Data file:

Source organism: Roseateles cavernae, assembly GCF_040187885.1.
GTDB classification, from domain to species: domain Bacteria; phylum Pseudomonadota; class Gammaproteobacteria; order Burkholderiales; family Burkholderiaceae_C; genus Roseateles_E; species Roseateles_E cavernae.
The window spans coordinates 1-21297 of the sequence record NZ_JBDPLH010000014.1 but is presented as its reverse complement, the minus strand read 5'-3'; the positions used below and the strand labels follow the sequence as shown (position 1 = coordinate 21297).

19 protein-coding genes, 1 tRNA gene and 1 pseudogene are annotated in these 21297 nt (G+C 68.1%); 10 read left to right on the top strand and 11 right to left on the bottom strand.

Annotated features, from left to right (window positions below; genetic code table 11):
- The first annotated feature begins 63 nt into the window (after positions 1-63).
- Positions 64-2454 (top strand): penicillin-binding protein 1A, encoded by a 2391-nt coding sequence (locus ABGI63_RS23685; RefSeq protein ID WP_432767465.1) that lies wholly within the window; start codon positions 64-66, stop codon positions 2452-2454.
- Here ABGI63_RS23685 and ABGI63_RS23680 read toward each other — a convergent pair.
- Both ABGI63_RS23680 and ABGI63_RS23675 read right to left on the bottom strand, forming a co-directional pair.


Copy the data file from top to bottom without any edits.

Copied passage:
Source organism: Roseateles cavernae, assembly GCF_040187885.1.
GTDB classification, from domain to species: domain Bacteria; phylum Pseudomonadota; class Gammaproteobacteria; order Burkholderiales; family Burkholderiaceae_C; genus Roseateles_E; species Roseateles_E cavernae.
The window spans coordinates 1-21297 of the sequence record NZ_JBDPLH010000014.1 but is presented as its reverse complement, the minus strand read 5'-3'; the positions used below and the strand labels follow the sequence as shown (position 1 = coordinate 21297).

19 protein-coding genes, 1 tRNA gene and 1 pseudogene are annotated in these 21297 nt (G+C 68.1%); 10 read left to right on the top strand and 11 right to left on the bottom strand.

Annotated features, from left to right (window positions below; genetic code table 11):
- The first annotated feature begins 63 nt into the window (after positions 1-63).
- Positions 64-2454 (top strand): penicillin-binding protein 1A, encoded by a 2391-nt coding sequence (locus ABGI63_RS23685; RefSeq protein ID WP_432767465.1) that lies wholly within the window; start codon positions 64-66, stop codon positions 2452-2454.
- Here ABGI63_RS23685 and ABGI63_RS23680 read toward each other — a convergent pair.
- Both ABGI63_RS23680 and ABGI63_RS23675 read right to left on the bottom strand, forming a co-directional pair.